East Side Columbus Ohio
East Side Columbus represent a bulk of the city’s urban community as the area expands from multiple communities including the King Lincoln neighborhood, or Bronzeville, and into areas of the far East Side along either James Road or Livingston.
Over the years the East Side would become infamous for the old Uzi Alley and Poindexter housing complexes, as well a number other ‘hoods from Trevitt N Atcheson to Elaine Road. Long before any Crip or Blood affiliation in the city of Columbus, the East Side, especially in the King Lincoln (Bronzeville) neighborhood, was the mecca for the city’s black population during the community’s early days.
The neighborhood grew as black families from all over, whether it was small rural towns in Ohio or in multiple southern states, came into the city, eventually making Long Street and the rest of King Lincoln to become one of Ohio’s most thriving black communities.
Unfortunately, by the 1960s, during the days when the country was experiencing urban renewal, the construction of Interstate 71 and Interstate 670 destroyed a large portion of the community and ultimately leading to the areas decline as many were displaced relocated into areas like the South Side, as well as other areas of the city’s East Side.
By the 1970s and 1980s, the East Side of the Columbus Ohio ghetto entered a new generation as the city’s first housing project of Poindexter Village and the apartment complex of Greenbriar, aka Uzi Alley, became reputable communities in Columbus.
Above images are the before and after of the once notorious East Side Columbus neighborhood of the old Poindexter housing projects.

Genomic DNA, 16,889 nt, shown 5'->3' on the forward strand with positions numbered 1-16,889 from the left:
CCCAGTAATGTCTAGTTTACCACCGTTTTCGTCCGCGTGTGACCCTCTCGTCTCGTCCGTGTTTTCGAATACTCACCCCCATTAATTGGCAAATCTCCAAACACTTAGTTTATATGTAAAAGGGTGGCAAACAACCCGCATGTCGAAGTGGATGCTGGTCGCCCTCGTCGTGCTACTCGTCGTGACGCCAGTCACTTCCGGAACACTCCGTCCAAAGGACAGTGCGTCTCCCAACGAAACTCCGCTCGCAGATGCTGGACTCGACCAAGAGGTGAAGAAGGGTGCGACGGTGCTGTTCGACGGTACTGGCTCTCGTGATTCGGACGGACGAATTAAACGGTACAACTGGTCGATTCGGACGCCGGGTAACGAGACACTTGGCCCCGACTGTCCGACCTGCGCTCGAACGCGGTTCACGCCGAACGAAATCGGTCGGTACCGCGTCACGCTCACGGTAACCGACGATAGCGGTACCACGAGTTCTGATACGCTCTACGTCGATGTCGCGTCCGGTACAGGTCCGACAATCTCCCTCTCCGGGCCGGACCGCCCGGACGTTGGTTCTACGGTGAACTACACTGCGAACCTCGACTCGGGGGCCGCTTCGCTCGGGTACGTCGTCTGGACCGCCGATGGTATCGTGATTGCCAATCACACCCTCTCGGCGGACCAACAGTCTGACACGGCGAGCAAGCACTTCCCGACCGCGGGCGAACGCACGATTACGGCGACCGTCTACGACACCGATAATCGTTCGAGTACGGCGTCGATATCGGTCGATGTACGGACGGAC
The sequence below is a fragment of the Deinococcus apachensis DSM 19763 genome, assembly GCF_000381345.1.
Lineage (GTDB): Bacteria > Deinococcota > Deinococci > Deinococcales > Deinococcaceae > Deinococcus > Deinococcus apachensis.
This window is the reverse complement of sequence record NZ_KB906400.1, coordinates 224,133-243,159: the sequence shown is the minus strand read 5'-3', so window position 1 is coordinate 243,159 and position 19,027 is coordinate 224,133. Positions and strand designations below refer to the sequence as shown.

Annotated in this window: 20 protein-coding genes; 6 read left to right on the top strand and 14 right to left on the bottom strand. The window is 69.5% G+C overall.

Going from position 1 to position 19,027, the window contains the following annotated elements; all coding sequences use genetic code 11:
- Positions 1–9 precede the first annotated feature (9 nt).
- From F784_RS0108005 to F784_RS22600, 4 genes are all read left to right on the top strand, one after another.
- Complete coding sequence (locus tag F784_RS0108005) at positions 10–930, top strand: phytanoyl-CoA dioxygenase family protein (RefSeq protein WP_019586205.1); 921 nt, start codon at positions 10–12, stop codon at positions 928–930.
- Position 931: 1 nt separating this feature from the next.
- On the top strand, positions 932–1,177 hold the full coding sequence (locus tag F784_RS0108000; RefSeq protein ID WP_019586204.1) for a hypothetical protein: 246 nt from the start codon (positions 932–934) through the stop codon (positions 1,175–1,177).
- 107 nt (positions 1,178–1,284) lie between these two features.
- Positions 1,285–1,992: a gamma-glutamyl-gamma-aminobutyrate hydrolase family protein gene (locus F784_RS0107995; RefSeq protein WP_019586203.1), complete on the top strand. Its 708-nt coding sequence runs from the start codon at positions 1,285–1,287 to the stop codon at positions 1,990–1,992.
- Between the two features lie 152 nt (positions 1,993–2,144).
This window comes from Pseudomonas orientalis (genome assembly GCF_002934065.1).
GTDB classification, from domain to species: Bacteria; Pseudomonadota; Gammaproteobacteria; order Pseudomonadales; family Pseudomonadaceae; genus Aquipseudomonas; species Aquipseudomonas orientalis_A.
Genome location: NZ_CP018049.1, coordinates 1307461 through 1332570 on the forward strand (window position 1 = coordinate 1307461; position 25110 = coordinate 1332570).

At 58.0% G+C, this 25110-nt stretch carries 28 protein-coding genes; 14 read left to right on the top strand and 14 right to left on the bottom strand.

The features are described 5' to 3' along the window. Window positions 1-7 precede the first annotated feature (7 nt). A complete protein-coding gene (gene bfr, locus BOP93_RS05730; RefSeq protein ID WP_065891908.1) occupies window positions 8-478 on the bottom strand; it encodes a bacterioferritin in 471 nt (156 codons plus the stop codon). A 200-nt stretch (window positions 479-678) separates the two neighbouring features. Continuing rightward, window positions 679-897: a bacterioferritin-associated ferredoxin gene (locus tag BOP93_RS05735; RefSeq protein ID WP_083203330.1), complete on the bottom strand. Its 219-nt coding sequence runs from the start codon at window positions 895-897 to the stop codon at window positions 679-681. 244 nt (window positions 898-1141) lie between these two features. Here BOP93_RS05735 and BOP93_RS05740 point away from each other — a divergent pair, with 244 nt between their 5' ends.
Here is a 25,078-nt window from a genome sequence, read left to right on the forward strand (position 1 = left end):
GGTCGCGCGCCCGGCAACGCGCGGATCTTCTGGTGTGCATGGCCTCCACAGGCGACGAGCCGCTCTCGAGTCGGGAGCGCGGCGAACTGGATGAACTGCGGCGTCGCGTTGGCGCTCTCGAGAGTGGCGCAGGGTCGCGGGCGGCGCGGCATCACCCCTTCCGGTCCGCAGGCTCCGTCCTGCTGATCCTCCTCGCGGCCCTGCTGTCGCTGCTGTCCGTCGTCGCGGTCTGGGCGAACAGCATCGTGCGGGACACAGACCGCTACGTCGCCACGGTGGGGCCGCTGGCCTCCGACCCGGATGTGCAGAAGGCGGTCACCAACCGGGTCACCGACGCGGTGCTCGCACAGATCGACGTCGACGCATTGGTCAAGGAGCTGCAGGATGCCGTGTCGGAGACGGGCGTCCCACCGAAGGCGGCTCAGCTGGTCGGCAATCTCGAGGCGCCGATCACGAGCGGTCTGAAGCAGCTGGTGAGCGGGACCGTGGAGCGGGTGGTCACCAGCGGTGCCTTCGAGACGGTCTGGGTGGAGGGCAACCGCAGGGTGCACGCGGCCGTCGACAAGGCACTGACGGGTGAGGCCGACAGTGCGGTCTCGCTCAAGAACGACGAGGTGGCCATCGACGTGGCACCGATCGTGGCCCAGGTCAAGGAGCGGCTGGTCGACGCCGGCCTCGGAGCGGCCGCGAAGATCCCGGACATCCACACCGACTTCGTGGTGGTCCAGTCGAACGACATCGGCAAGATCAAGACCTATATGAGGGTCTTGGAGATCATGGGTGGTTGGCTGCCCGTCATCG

Eventually ‘hoods of the true East Side Columbus would become in the forms of Oak and Wilson, Trevitt N Atcheson, Mount Vernon Plaza, Mound and Berk, Greenway Avenue and many others as the real East Side was located in two separate locations, one being in the historic Bronzeville neighborhood and the other being around Main Street and Franklin Park.
As the community grew, Columbus’ East Side would expand towards the likes of James Road and Livingston, which would become known for certain neighborhoods and communities like Easthaven, Elaine Road, Eastmoor, and others.
Currently, the East Side is continuing to expand as gentrification in the King Lincoln Bronzeville neighborhood, as well other East Side areas along either Main Street or Broad Street, is transforming the community and slowly displacing residents who are unable to continue to live in the area.
Also, a few of the housing complexes have been either demolished or rebuilt with less housing units than before as there has been history of misused federal funds, lack of upkeep and discrimination towards specific tenants.
With the gentrification of the Columbus Ohio ghetto of the East Side, the black population of the area is slowly declining, as the once thriving community of Long Street has become a ghost town, at least until the efforts of rebuilding will revitalize the area.
*Note: All information is provided either through people of the community, outside sources, and/or research. Some information might not be current and/or 100% accurate.